At most (if not all) AA meetings the Serenity Prayer is recited. Below is a copy of the full version, usually just the first four lines are read at meetings, as the rest is overtly Christian:
The Serenity Prayer
God grant me the serenity
to accept the things I cannot change;
courage to change the things I can;
and wisdom to know the difference.
Living one day at a time;
Enjoying one moment at a time;
Accepting hardships as the pathway to peace;
Taking, as He did, this sinful world
as it is, not as I would have it;
Trusting that He will make all things right
if I surrender to His Will;
That I may be reasonably happy in this life
and supremely happy with Him
Forever in the next.
The first four lines is the petition, the rest I think is the result of the petition and the willingness to abide by it. I perused this prayer today, and I focused on the “Enjoying one moment at a time” line. I am going through a depression at the moment, it is tied in with a physical ailment that refuses to go away, and this triggered various “woe is me” resentments and pity parties. There are few people to talk to as those I would unload on are going through worse Junes than the one I am in. So that compounds things. It’s all bottled up. Prayer isn’t much of a release. Saints have reported similar periods. Great!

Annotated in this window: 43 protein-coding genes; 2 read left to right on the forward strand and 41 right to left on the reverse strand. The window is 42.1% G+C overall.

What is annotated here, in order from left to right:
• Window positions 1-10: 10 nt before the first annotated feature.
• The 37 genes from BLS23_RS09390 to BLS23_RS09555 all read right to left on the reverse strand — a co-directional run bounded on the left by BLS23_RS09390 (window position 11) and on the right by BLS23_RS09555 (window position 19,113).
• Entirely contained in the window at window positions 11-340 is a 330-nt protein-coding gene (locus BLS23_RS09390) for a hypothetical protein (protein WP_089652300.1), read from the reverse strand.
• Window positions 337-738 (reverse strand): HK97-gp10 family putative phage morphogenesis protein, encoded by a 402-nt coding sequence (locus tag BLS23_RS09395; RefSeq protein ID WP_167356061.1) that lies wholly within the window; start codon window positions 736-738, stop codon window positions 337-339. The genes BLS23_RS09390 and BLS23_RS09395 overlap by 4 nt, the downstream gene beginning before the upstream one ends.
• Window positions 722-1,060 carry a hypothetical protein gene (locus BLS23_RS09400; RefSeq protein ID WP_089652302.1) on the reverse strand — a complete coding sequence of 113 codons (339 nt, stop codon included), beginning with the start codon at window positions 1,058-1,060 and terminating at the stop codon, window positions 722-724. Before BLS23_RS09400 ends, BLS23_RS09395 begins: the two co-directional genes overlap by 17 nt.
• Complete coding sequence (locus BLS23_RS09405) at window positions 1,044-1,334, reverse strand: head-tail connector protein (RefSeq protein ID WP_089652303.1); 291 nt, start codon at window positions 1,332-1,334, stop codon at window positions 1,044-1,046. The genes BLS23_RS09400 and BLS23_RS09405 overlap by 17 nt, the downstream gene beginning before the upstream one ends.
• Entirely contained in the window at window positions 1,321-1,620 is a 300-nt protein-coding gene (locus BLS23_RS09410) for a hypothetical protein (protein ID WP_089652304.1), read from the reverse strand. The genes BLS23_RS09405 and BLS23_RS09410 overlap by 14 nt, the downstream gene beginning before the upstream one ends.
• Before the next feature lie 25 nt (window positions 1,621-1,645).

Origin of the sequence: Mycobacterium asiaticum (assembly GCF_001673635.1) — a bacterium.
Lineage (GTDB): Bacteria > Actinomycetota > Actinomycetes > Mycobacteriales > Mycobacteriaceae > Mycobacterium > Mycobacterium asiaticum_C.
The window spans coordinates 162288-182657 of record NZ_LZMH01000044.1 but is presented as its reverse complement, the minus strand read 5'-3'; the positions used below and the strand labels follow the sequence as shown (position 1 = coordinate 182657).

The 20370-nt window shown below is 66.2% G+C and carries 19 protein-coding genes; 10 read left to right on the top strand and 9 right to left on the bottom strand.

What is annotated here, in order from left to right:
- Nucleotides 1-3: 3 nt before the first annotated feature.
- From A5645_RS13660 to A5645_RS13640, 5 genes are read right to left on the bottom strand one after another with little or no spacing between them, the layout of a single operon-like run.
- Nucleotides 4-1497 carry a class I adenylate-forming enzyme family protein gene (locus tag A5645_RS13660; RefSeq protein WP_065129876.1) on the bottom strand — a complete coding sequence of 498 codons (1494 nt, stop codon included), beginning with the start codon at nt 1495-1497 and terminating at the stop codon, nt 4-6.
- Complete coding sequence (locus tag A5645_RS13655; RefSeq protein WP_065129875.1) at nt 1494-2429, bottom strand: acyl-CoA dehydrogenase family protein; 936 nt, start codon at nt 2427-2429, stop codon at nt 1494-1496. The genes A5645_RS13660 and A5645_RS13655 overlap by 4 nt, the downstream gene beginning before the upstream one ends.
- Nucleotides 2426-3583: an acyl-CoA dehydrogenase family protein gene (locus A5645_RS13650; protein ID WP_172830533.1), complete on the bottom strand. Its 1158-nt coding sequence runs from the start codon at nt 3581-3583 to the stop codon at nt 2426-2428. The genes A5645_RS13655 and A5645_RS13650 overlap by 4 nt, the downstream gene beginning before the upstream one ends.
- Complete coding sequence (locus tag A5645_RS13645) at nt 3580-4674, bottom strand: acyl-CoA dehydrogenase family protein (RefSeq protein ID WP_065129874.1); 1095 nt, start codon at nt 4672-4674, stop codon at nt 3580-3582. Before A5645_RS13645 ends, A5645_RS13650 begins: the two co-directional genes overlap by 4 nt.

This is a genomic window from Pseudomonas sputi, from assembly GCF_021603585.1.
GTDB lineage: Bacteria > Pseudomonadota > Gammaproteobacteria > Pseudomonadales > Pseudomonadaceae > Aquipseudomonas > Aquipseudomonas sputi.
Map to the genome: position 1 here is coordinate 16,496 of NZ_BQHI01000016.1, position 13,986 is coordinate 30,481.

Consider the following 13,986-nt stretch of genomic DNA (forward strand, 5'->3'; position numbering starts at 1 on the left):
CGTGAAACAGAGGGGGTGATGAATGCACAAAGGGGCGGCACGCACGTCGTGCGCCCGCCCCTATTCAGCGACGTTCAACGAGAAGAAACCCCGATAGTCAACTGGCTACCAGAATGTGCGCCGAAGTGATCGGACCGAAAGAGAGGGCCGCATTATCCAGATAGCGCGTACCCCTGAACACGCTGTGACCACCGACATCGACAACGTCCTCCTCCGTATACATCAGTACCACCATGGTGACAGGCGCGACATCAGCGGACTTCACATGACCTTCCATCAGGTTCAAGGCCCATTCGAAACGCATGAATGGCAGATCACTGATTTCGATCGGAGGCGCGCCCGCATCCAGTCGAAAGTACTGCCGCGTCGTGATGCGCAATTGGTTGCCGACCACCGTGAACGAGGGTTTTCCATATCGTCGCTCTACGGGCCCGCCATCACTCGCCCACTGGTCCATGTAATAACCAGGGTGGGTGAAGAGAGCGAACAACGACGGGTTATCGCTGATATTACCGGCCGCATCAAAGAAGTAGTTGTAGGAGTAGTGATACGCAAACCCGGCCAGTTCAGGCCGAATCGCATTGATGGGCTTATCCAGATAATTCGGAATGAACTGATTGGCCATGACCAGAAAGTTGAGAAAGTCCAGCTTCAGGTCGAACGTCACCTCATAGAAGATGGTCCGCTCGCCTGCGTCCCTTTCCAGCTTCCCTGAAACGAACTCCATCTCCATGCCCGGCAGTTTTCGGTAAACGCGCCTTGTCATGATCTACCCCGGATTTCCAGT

But today I chanced upon a copy of the Serenity Prayer (Long Version). I’ve read the entire thing before, so it wasn’t new. But that “Enjoying one moment at a time” line stuck out. Especially as it’s immediately followed by the “Accepting hardships as the pathway to peace” recommendation. Huh?
We are expected to enjoy each moment at a time. If we live by this prayer’ petition, which can be a summation of just and fair dependence and submission to God’s will and His Providence, then the latter parts will be achievable. We will have serenity. There are things that we cannot change. This is humility and common sense. There are things we can change. So we do that, with God’s help if need be. And we request the wisdom to discern the difference, because as the arrogant or stupid humans that we are, we sometimes feel we can do the impossible and not do the necessary.
We enjoy each moment. Even if hardships lie on our path. Jesus suffered, and so who are we to shun it? We take it in stride, knowing it will pass. Accept it as a lesson or toughening for later. “This, too, shall pass” is an AA slogan. A good one. We accept the world as it is, knowing that eventually all will come out according to Divine Plan. Either in our own lives or the world about us. We do not stand idly by, spectating, but we change what we and not worry about the rest.
Has this made me snap out of my depression? Not really, but I managed to write this blogpost instead of mope.
I really wanted to take a drink today. I figured beer would be safe. I didn’t, but was tempted. The problems would still be around, made worse by knowing I drank after 5 years of sobriety, had I imbibed. But nothing substantive would be changed.
Maybe I had the wisdom to know the difference. Huh.Know someone, perhaps yourself, who might like Catholic devotionals for alcoholics? Please take a look at my books! (Thank you!!)"The Stations of the Cross for Alcoholics"